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West Van welcomes breweries and distilleries

After missing out on the craft beer revolution, West Van is ready to allow local brews again.
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Jason and Alayne MacIsaac work in the Sheringham Distillery in Sooke on Vancouver Island, in April 2019. West Vancouver is now considering allowing craft breweries and distilleries. | Adrian Lam, Times Colonist

Banks, no. Breweries, yes.

District of West Vancouver council has ordered up a flight of zoning bylaw changes intended to add a jolt of vibrancy to local streets, including allowing breweries, distilleries and wineries to open up shop.

Canada’s craft beer revolution arguably started in West Vancouver but, due to a lack of light-industrial zoning, it is one of the only municipalities in the Lower Mainland today without a local brew of its own. Horseshoe Bay Brewing opened in 1982 in a garage across the lane from the Troller Pub. It closed in 2000, but the founders went on to start other breweries that still exist today.

While some new (and fun) uses are being welcomed in commercial areas, others are being discouraged from taking up prime real estate in Horseshoe Bay, Dundarave and Ambleside. The bylaw changes will limit financial institutions, including banks and currency exchanges, real estate offices, and beauty and wellness businesses, including nail salons, to no more than 20 per cent of the length of the ground-level storefronts on any block.

The intent is to encourage a better mix of businesses that make for a more exciting streetscape.

At the same time, the district will allow beauty and barbershops as well as real estate sales to operate as home-based businesses, and give approval for artists to retail their works from home. Businesses that produce goods on site like bakeries and butcher shops will also be allowed to wholesale their products to other businesses.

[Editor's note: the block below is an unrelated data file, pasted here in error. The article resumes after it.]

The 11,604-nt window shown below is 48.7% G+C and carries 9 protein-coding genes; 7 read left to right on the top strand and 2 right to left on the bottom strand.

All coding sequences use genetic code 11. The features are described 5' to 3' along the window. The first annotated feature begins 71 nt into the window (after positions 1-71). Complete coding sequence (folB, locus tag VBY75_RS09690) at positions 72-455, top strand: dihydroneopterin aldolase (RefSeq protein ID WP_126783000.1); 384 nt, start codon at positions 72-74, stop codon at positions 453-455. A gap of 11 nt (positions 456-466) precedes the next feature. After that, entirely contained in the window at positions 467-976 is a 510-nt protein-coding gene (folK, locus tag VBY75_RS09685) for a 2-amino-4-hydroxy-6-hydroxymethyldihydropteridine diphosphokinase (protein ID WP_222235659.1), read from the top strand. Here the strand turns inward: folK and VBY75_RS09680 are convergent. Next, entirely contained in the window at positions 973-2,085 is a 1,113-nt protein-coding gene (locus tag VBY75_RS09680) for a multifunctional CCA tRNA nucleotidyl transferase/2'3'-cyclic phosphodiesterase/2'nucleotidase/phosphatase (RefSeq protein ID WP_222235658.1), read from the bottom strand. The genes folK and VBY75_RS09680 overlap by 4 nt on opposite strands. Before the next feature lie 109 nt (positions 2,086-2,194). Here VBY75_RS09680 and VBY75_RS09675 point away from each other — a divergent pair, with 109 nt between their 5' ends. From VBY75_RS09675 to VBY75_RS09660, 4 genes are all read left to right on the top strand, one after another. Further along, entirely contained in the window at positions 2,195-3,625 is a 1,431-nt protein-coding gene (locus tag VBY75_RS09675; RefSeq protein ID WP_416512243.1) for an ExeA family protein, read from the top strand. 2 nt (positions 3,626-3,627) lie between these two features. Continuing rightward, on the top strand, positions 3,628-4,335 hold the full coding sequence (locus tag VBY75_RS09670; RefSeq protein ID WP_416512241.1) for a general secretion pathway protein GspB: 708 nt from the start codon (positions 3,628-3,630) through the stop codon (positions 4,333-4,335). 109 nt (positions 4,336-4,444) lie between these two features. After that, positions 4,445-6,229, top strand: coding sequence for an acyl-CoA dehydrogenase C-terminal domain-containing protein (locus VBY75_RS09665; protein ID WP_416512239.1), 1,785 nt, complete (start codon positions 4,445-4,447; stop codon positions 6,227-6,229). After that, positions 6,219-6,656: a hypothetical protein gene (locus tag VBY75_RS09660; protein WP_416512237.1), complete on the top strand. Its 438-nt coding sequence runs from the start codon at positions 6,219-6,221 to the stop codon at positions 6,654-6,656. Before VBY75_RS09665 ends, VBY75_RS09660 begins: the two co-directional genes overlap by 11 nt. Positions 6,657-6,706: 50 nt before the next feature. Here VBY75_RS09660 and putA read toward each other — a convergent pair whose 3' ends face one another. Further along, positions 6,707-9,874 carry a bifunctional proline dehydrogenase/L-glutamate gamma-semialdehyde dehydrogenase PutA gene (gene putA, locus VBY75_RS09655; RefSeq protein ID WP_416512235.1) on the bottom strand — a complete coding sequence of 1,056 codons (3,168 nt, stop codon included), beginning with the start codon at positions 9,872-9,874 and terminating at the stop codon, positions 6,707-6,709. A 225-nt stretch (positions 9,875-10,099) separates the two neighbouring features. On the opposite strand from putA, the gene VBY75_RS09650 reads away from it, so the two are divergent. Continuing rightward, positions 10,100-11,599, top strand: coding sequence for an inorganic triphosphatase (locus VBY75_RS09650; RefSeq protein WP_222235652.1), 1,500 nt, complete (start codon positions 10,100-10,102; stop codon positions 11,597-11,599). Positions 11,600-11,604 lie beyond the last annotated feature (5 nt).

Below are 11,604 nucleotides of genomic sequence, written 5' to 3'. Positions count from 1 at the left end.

And child-care business will be eligible to open in single-family homes that also have secondary suites, which was previously prohibited (up to a maximum of eight kiddos and only if the operator lives on site).

Many of the changes came at the request of the Ambleside and Dundarave Business Improvement Association, whose members promoted the ideas through their 2021 Imagine Ambleside process.

When it came to a public hearing on Tuesday (March 29), not a single resident or business owner called in, and council passed the bylaw changes with gusto.

“I think this is the beginning of some really good work,” said Coun. Craig Cameron, adding his thanks to staff for pulling the bylaw changes together so quickly. “Let's see how much more we can do to support our local businesses and make the economy more vibrant in West Vancouver and … attract a more diverse array of businesses – ones that are suitable for those of us who still want to have some fun after dark.”

Coun. Marcus Wong said he was particularly excited to see more homegrown businesses in the district.

“Having come out of COVID, I think a lot of folks are looking to still start their own business,” he said. “Hopefully this will spur on additional creativity, additional innovation for people to put food on the table without having to have the additional expense and commute, clogging traffic and all that sort of stuff. So I’m certainly very keen on that.”

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